Jacob’s Ladder in St. Helena Is One of the Longest, Steepest Stairways in the World

by Piya Sengupta1 year ago
Picture Jacob’s Ladder in St. Helena Is One of the Longest, Steepest Stairways in the World

Remember the remote island of St. Helena from your history lessons? The one where the British sent Napoleon Bonaparte on his second exile? In fact, he died in St. Helena in 1821. But, apart from this historical importance, this island also has something else that makes it famous – Jacob’s Ladder.

When you approach this beautiful island by sea, the first thing you probably notice is a continuous and steep stairway, probably the steepest you have seen in your entire life. That is Jacob’s Ladder for you, twice voted one of the seven wonders of St. Helena. And it is not for the weak of the heart.

What is the history behind Jacob’s Ladder?

Jacob Ladder
The Ladder Hill Railway, and how it operated. Image Credit: sainthelenaisland.info+Kevstan/wikimedia.org

Before Jacob’s Ladder, there used to be a zigzag path up the hill from the valley floor, followed by a rope ladder that led to the top of the hill to the Ladder Hill Fort. It was mainly used by soldiers to climb up to and down from the barracks at the top. The hill was named “Ladder Hill” because of this rope ladder.


In 1820, the rope ladder was replaced by a steep, two-car, inclined plane. There, wagons were hauled up the inclined plane on rails using pulleys. They transported goods and supplies for the Ladder Hill Fort and the farmland on top and carried the farm produce down. The cars rode on a pair of iron-plated fir rails that were laid on wooden sleepers anchored into the rocks. In between, a steep staircase was made for pedestrians. The power was provided by three donkeys at the top, rotating the machine connected to the cars by iron chains and pulleys.

This was called the “Ladder Hill Railway,” and it was in service from 1829 to 1871. This helped carry huge quantities of manure from Jamestown to the top of the hill as fertilizer. But, it had its fair share of malfunctions. The haulage chain used to break quite often, and sometimes the mechanism failed because of overweight manure-laden trucks. The last disaster struck when white ants ate away the wooden sleepers and damaged them. The machine fell into disuse and was dismantled in 1871, keeping just the staircase, Jacob’s Ladder, which is still in use today.

What does climbing Jacob’s Ladder feel like?

Jacob's Ladder
Jacob’s ladder, view from top

When the inclined plane was dismantled, the stairs in between the rails remained and became known as “Jacob’s Ladder.” It has 699 steep steps that run from the valley floor up to the Ladder Hill Fort on top of the slope. At 924 feet in length, the rise of the steps is an average of 11 inches. It is steep, and the cliff face has a height of 602 feet above sea level.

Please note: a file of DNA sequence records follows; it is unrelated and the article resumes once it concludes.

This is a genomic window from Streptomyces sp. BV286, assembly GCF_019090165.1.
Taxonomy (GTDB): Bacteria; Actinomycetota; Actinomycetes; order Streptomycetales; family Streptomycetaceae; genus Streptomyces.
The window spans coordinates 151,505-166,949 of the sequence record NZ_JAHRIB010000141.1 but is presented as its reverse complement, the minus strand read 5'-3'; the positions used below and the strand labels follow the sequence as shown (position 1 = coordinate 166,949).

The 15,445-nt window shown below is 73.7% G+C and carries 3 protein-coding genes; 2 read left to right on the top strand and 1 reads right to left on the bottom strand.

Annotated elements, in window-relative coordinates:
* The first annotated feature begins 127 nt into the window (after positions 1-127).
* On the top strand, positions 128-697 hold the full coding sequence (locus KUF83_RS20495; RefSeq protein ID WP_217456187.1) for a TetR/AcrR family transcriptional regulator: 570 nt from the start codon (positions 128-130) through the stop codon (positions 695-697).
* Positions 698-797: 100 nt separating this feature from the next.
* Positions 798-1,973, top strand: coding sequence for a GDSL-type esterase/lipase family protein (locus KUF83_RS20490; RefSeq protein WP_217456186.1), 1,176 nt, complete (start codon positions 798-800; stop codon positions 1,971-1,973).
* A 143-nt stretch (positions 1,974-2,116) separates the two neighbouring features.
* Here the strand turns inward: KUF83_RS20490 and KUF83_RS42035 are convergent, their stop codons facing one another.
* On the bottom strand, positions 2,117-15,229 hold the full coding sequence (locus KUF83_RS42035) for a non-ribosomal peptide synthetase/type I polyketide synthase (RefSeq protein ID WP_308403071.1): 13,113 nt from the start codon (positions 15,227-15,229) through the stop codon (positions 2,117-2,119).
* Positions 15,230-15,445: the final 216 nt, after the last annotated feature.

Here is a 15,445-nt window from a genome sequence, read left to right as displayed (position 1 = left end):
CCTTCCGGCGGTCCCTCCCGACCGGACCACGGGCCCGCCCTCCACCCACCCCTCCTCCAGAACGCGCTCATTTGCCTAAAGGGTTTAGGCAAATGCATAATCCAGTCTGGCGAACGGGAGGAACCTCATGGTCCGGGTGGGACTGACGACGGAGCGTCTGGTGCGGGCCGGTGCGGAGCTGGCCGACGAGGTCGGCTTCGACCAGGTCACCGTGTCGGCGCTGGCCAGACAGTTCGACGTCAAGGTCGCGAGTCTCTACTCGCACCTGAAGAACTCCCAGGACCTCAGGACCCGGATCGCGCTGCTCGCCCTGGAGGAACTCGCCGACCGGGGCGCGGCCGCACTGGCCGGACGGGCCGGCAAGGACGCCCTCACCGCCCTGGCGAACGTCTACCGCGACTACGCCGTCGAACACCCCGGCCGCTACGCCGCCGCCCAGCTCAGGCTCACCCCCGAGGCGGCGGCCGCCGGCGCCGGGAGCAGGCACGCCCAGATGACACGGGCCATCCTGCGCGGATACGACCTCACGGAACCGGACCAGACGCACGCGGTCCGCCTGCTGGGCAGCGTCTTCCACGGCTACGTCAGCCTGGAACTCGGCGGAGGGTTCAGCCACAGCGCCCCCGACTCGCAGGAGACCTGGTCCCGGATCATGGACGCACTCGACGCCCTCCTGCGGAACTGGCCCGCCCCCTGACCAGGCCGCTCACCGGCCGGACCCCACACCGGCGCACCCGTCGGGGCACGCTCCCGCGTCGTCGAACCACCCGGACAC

Sliding down the handrails
Sliding down the handrails. Image Credit: sainthelenaisland.info

It is said that the last lower step got destroyed, and the number of steps originally was 700. A few hikers who make the difficult climb have figured out how to make the descent risky but easier. They slide down with their upper back on one handrail and their feet on the other, kind of like an amusement park ride, but without a brake button. For that, you have to rely on your fitness and ability. Jacob’s Ladder is strenuous and extremely difficult to hike, and you get a certificate from the Museum of St. Helena if you complete it.

Climbing up the Ladder
Climbing up the Ladder

Some people who have hiked it say that the ascent of the ladder is more fatiguing than it looks. One can climb the almost vertical stairs and come down feeling accomplished. But the next day, they are hardly able to move their limbs. If you do make it, however, the view is worth the torturous climb.


Why are the stairs named Jacob’s Ladder?

Jacob's ladder, St. Helena
Jacob’s Ladder, St. Helena

The Bible holds the key to this answer. In the Book of Genesis, Chapter 28, Jacob leaves Beersheba and goes towards Haran, where he spends one night as it gets dark. He took a stone from that place and placed it under his head to sleep. That night Jacob dreamt about a ladder on Earth that reached heaven, and “the angels of God were ascending and descending on it!” Therefore, what can be a better steep stair or ladder reference than “Jacob’s Ladder”? We’re pretty sure there are many more “Jacob’s Ladder references around the world, all involving steep ladders or strenuous climbs!

Stairways are generally supposed to make your life easier, but sometimes it doesn’t feel that way. Indeed, the world is full of steep, scary, eerie, risky stairs full of thrills and adventures leading to worthy end results. And often, the most difficult climbs give you the best,  out-of-the-world views.

Here are three thrilling staircases from around the world where you might need to watch your step! NEXT Page>>

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Picture Jacob’s Ladder in St. Helena Is One of the Longest, Steepest Stairways in the World
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